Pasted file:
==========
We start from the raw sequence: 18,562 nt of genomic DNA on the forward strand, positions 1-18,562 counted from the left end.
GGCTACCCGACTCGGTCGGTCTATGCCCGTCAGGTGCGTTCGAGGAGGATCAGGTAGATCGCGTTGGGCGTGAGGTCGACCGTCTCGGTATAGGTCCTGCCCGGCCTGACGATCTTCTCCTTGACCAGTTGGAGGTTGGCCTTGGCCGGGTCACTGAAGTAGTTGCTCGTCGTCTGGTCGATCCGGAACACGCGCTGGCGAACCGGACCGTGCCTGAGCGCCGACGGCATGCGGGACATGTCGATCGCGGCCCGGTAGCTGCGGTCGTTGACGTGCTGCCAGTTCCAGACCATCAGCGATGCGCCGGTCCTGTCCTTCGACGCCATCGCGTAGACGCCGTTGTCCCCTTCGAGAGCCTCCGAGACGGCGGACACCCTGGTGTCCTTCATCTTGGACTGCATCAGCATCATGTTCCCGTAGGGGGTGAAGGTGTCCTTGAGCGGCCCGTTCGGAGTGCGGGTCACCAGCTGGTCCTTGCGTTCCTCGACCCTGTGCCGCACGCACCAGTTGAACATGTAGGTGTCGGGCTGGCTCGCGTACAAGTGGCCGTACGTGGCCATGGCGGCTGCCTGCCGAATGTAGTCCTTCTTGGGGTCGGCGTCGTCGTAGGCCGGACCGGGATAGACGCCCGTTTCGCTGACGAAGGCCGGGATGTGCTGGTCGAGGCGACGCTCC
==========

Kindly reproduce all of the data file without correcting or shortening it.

We start from the raw sequence: 18,562 nt of genomic DNA on the forward strand, positions 1-18,562 counted from the left end.
GGCTACCCGACTCGGTCGGTCTATGCCCGTCAGGTGCGTTCGAGGAGGATCAGGTAGATCGCGTTGGGCGTGAGGTCGACCGTCTCGGTATAGGTCCTGCCCGGCCTGACGATCTTCTCCTTGACCAGTTGGAGGTTGGCCTTGGCCGGGTCACTGAAGTAGTTGCTCGTCGTCTGGTCGATCCGGAACACGCGCTGGCGAACCGGACCGTGCCTGAGCGCCGACGGCATGCGGGACATGTCGATCGCGGCCCGGTAGCTGCGGTCGTTGACGTGCTGCCAGTTCCAGACCATCAGCGATGCGCCGGTCCTGTCCTTCGACGCCATCGCGTAGACGCCGTTGTCCCCTTCGAGAGCCTCCGAGACGGCGGACACCCTGGTGTCCTTCATCTTGGACTGCATCAGCATCATGTTCCCGTAGGGGGTGAAGGTGTCCTTGAGCGGCCCGTTCGGAGTGCGGGTCACCAGCTGGTCCTTGCGTTCCTCGACCCTGTGCCGCACGCACCAGTTGAACATGTAGGTGTCGGGCTGGCTCGCGTACAAGTGGCCGTACGTGGCCATGGCGGCTGCCTGCCGAATGTAGTCCTTCTTGGGGTCGGCGTCGTCGTAGGCCGGACCGGGATAGACGCCCGTTTCGCTGACGAAGGCCGGGATGTGCTGGTCGAGGCGACGCTCC